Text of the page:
Asked  9 Months ago    Answers:  5   Viewed   57 times

I am generating 10 random floats between 6 and 8 (all for good reason), and writing them to a mysql database in a serialized form. But one quirk seems to emerge at the storage time:

Before storing I'm just outputting the same data to see what it looks like, and this is the result I get

a:10:{i:0;d:6.20000000000000017763568394002504646778106689453125;i:1;d:7.5999999999999996447286321199499070644378662109375;i:2;d:6.4000000000000003552713678800500929355621337890625;..}

As you can see, I'm getting long numbers like 6.20000000000000017763568394002504646778106689453125 instead of what I'd really to like see, just 6.2. This is happening only when I serialize the data, if I just output the array, I do get the floats to one decimal. Here is my code:

function random_float ($min,$max) {
   return ($min+lcg_value()*(abs($max-$min)));
}

$a1 = random_float(6, 8);
$a1 = round($a1, 1);
$a2 = random_float(6, 8);
$a2 = round($a2, 1);    
$a3 = random_float(6, 8);
$a3 = round($a3, 1);
    ...
$array = array($a1, $a2, $a3, $a4, $a5, $a6, $a7, $a8, $a9, $a10);

echo serialize($array);

 Answers

40

A number like 6.2 can't be represented exactly using floating-point math in computers as there is no finite base-2 representation of it. What you are seeing when echo-ing the number is something intended for human reading, and thus the value will be rounded to what floats can provide in accuracy (about 6 decimal places for 32-bit and 17 for 64-bit FP values).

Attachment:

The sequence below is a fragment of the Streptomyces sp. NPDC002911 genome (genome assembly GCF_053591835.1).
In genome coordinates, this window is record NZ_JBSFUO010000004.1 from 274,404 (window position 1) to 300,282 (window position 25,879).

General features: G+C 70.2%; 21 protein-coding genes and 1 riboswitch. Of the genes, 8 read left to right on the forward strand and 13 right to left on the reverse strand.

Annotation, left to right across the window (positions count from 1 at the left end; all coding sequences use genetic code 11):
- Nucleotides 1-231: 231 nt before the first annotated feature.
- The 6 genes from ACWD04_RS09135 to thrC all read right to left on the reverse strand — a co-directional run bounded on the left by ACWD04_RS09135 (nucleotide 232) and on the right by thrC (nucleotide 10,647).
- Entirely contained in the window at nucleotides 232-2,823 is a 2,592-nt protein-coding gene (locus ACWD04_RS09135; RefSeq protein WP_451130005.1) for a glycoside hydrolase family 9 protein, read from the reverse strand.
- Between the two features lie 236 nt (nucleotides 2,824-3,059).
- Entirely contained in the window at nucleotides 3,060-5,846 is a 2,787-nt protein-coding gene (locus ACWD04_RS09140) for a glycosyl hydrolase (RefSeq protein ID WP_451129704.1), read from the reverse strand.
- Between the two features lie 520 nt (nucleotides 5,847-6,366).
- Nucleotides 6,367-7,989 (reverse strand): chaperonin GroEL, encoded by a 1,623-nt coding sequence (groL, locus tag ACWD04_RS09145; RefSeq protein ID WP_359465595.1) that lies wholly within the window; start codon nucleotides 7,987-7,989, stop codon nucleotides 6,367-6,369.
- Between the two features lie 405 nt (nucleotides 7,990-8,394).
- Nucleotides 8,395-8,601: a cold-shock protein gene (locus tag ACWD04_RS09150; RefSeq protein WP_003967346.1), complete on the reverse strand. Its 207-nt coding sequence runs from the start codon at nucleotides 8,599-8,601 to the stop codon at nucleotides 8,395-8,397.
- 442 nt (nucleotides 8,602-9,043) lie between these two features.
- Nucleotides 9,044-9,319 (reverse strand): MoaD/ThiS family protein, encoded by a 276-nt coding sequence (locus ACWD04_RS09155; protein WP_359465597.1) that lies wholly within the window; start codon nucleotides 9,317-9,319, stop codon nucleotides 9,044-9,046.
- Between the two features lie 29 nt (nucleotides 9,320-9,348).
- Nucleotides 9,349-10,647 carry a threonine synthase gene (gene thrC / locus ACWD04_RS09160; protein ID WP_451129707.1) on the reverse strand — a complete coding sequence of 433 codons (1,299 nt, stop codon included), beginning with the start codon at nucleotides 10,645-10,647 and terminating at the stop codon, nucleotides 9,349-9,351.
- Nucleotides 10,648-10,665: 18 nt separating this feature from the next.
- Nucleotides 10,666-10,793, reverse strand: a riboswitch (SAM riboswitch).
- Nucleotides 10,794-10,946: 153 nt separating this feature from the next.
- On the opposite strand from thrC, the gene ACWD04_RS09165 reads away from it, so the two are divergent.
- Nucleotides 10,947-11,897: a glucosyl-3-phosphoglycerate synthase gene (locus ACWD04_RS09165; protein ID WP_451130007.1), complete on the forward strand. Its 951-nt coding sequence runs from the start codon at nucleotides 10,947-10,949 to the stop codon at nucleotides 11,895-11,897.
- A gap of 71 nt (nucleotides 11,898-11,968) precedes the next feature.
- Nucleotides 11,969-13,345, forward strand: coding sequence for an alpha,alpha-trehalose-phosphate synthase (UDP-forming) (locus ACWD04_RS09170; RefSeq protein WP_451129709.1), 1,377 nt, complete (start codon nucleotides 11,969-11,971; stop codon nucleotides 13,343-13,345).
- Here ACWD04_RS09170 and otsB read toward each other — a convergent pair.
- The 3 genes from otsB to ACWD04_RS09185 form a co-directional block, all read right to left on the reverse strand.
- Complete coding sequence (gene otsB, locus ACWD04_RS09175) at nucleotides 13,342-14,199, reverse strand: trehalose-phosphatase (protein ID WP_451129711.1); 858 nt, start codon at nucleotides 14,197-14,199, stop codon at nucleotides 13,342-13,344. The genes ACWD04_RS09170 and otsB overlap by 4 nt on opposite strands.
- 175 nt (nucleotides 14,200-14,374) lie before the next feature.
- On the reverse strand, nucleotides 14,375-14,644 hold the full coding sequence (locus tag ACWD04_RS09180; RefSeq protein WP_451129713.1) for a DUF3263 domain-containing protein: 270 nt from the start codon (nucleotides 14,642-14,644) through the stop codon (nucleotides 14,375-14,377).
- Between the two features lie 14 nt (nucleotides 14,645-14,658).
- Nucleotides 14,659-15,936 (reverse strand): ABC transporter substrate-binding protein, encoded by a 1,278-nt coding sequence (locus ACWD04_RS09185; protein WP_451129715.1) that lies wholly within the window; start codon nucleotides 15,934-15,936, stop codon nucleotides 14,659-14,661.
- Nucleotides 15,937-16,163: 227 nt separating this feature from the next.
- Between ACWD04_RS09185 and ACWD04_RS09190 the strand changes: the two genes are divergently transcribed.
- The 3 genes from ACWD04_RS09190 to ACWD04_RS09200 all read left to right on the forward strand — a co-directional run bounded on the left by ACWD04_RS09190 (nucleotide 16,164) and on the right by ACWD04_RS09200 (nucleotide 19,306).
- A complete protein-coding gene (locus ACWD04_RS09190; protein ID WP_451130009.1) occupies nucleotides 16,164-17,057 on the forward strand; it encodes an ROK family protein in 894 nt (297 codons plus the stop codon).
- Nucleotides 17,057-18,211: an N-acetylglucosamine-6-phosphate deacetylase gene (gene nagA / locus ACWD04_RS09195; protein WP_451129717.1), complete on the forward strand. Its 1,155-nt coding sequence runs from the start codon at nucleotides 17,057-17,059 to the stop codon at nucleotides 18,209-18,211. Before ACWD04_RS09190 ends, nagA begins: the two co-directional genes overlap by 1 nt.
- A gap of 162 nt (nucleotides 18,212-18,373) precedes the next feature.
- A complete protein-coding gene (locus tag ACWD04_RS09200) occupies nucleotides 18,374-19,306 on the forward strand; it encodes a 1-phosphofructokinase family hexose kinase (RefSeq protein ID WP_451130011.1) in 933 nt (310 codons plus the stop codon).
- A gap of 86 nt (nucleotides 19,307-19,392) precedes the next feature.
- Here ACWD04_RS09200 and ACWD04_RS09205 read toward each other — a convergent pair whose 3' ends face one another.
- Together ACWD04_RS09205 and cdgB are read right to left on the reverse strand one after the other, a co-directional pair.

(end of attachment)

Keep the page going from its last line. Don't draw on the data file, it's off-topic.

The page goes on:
When serializing those values, however, you really want the exact value (i. e. all bits that are in there) and not just the nearest "nice" value. There could be more than one float/double representation which evaluates to approximately 6.2 and when serializing you usually really want to store he exact values to the last bit you are having in order to restore them correctly. That's why you're getting ridiculous "accuracy" in values there. It's all just to preserve the exact bit representation of what you started with.

But why exactly do you want to control the serialized output that tightly? I mean, it's just there so you can round-trip your data structure and read it back in later. You certainly don't want to use that serialized representation somewhere in output for humans or so. So if it's just about "nice-looking" values, you shouldn't use serialize which has an entirely different purpose.

Wednesday, March 31, 2021
 
dmp
answered 9 Months ago
dmp
69

There's no difference between the PHP versions that would cause this. There are differences between different mysql drivers, however, and that could cause the issue that you are seeing.